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Bruno Maderna
1920 - 1973
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B. Maderna
Bruno Maderna -born as Bruno Grossato- (21/04/1920 - 13/11/1973), an Italian-born (from Venice) German conductor, composer, and teacher. He commenced musical studies at 4, and soon took violin lessons. He began touring as violinist and conductor when he was only 7, appearing under the name Brunetto in Italy and abroad, He studied at the Verdi Conservatory in Milan, with Bustini at the Rome Conservatory (diploma in composition, 1940), and with Malpiero at the Venice Conservatory. He also took conducting course with Guarnieri at the Accademia Musicale Chigiana in Sienna in 1941. He then served in the Italian Army during World War II, eventually joining the partisan forces against the Fascists. After the war he studied conducting with Hermann Scherchen in Darmstadt.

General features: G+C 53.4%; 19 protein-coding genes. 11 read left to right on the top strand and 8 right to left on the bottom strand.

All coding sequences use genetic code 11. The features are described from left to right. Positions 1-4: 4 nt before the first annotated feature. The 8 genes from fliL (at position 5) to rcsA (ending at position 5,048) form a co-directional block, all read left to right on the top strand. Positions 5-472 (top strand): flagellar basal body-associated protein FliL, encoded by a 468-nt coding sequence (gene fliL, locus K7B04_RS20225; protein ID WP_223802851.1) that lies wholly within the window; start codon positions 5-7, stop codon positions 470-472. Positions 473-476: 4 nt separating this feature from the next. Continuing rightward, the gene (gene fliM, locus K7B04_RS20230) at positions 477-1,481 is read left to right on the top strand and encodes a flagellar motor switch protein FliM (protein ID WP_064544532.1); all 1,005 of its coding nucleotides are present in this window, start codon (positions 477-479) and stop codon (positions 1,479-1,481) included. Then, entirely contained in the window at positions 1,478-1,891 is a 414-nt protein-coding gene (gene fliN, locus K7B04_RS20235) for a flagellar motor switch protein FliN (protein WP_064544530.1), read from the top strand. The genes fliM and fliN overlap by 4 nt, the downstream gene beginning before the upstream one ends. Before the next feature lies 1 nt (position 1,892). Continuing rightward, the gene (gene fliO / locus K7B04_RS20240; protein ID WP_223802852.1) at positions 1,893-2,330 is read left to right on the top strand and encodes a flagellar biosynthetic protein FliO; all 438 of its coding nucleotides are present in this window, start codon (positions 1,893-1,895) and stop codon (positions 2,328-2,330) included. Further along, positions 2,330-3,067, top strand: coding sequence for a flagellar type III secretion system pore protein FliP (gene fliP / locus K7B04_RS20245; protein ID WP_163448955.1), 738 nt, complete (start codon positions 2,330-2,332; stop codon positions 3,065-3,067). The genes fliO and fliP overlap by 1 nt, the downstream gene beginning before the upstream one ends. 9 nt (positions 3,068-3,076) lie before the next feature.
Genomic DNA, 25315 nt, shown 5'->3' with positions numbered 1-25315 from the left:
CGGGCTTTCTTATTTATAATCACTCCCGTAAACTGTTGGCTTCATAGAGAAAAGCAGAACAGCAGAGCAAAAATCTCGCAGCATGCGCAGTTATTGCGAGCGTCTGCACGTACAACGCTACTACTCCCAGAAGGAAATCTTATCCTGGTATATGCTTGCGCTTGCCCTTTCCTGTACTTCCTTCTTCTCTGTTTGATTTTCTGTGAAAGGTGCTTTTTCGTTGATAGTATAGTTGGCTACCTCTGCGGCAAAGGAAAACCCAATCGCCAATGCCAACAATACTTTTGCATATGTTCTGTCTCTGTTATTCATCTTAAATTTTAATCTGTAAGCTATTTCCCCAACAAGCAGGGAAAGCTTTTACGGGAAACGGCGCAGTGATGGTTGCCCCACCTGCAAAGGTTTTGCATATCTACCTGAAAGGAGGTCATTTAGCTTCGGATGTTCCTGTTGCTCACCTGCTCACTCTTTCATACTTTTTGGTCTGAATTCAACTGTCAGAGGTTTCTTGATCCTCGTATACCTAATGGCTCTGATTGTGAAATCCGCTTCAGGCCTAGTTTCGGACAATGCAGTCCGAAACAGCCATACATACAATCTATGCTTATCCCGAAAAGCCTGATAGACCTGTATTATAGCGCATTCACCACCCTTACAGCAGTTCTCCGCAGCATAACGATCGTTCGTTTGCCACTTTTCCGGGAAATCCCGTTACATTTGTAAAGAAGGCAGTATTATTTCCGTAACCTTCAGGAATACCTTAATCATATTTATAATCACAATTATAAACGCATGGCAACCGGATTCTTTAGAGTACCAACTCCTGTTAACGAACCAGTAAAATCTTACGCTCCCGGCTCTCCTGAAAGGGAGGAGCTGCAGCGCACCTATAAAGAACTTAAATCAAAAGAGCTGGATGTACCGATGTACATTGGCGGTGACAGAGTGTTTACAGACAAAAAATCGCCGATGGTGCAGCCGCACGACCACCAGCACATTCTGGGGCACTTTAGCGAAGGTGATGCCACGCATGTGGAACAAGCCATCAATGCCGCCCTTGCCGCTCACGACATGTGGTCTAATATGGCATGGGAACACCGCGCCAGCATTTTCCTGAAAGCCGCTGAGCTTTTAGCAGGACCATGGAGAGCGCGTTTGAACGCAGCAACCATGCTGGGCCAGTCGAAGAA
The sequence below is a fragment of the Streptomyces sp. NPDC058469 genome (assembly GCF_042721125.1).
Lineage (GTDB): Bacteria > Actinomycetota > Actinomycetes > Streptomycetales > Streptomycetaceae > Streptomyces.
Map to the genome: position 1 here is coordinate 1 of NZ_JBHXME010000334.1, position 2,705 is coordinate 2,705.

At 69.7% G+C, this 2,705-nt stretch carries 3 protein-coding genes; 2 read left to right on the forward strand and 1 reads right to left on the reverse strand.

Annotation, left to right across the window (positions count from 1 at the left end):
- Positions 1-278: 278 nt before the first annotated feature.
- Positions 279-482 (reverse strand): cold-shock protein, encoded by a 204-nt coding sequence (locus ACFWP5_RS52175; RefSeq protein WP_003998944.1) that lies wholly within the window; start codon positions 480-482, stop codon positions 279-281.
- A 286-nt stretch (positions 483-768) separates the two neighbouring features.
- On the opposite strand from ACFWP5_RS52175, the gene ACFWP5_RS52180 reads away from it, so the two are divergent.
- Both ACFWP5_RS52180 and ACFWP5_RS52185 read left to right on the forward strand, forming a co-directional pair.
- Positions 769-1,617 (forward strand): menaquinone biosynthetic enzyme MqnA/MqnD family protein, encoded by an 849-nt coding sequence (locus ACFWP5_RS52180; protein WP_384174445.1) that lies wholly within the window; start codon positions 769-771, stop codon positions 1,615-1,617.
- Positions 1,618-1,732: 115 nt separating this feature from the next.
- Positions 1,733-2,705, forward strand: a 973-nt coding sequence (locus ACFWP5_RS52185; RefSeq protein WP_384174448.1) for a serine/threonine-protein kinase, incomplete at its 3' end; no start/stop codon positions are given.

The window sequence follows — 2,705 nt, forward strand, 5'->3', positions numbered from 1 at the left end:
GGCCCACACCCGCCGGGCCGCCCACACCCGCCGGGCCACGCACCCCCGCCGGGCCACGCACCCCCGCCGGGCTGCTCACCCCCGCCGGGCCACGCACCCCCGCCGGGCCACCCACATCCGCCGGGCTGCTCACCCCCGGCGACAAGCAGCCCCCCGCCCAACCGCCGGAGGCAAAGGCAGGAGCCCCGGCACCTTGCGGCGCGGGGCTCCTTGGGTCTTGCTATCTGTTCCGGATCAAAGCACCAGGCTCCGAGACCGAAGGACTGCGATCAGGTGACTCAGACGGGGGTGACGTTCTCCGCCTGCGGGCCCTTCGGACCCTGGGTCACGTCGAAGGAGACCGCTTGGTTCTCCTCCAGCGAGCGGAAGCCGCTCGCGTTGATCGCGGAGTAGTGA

Bruno Maderna taught composition at the Venice Conservatory from 1947 to 1950. In 1950 he made his formal conducting debut in Munich. He subsequently became a great champion of the avant-garde. With Luciano Berio, he helped to form the Studio di Fonologia in Milan in 1954. Also with Berio, he was conductor of the RAIís Incontri Musicali from 1956 to 1960. He taught conducting and composition in various venues, including Darmstadt (from 1954), the Salzburg Mozarteum (1967-1970), the Rotterdam Conservatory (from 1967), and the Berkshire Music Center in Tanglewood (1971-1972). He was chief conductor of the RAI in Milan from 1971. In 1963 he became naturalised German citizen. Stricken with cancer, he continued to conduct concerts as long as it was physically possible.
Bruno Maderna was held in great esteem by composers of the international avant-garde, several of whom wrote special works for him.
Composed in:1946
Musical form:mass
Text/libretto:Latin mass
Bruno Maderna composed in 1946 a Requiem, scored for 4 soloists, double choir, and an huge orchestra including strings, brass, percussions and 3 pianos. This work was long considered lost until its rediscovery on September 2006 in the library of the Purchase College (NY University) by Italian musicologist Veniero Rizzardi.
Author:Gianluca Cangemi